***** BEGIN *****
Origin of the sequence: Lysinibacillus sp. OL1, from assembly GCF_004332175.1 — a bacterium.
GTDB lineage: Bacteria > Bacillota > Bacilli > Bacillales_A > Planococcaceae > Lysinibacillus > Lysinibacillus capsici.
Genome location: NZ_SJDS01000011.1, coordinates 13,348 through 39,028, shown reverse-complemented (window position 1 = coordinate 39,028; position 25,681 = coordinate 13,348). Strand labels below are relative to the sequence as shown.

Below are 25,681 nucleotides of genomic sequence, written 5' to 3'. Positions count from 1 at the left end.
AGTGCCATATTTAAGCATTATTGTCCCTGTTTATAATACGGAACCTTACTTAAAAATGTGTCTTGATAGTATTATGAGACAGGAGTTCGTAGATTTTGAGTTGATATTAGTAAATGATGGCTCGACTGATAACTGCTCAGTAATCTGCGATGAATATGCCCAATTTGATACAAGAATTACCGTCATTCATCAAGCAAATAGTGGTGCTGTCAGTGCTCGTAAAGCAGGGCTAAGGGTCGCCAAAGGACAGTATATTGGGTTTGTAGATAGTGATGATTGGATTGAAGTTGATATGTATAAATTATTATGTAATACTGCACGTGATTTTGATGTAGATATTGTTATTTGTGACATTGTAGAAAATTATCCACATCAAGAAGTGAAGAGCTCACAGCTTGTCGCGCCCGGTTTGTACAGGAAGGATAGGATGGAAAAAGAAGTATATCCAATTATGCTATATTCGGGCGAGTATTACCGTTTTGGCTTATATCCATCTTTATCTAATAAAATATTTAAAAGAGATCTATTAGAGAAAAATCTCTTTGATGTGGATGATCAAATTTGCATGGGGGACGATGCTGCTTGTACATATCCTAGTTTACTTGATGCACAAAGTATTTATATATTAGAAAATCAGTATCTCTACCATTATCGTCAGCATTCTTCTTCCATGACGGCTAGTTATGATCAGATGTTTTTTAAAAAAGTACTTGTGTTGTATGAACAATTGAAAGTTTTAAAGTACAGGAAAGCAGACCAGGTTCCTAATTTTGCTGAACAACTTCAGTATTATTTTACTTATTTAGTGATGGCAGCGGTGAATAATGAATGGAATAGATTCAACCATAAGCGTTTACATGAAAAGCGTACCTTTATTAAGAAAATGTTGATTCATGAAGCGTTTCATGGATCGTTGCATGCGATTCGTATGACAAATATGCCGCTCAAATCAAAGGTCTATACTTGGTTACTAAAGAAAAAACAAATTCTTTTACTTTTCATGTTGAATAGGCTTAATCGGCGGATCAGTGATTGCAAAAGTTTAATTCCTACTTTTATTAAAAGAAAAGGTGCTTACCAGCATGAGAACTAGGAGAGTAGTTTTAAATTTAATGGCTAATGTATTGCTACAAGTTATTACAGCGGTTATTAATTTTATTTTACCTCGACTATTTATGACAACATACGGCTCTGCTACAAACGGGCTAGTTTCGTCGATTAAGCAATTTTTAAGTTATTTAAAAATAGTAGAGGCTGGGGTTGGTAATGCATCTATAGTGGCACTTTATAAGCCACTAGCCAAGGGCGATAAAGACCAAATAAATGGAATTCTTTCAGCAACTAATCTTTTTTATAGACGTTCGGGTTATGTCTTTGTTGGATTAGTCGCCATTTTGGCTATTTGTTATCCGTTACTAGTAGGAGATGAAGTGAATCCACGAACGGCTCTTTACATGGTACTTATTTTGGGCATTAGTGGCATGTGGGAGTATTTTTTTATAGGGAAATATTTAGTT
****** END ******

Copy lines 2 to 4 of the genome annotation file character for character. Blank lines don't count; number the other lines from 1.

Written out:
GTDB lineage: Bacteria > Bacillota > Bacilli > Bacillales_A > Planococcaceae > Lysinibacillus > Lysinibacillus capsici.
Genome location: NZ_SJDS01000011.1, coordinates 13,348 through 39,028, shown reverse-complemented (window position 1 = coordinate 39,028; position 25,681 = coordinate 13,348). Strand labels below are relative to the sequence as shown.

Below are 25,681 nucleotides of genomic sequence, written 5' to 3'. Positions count from 1 at the left end.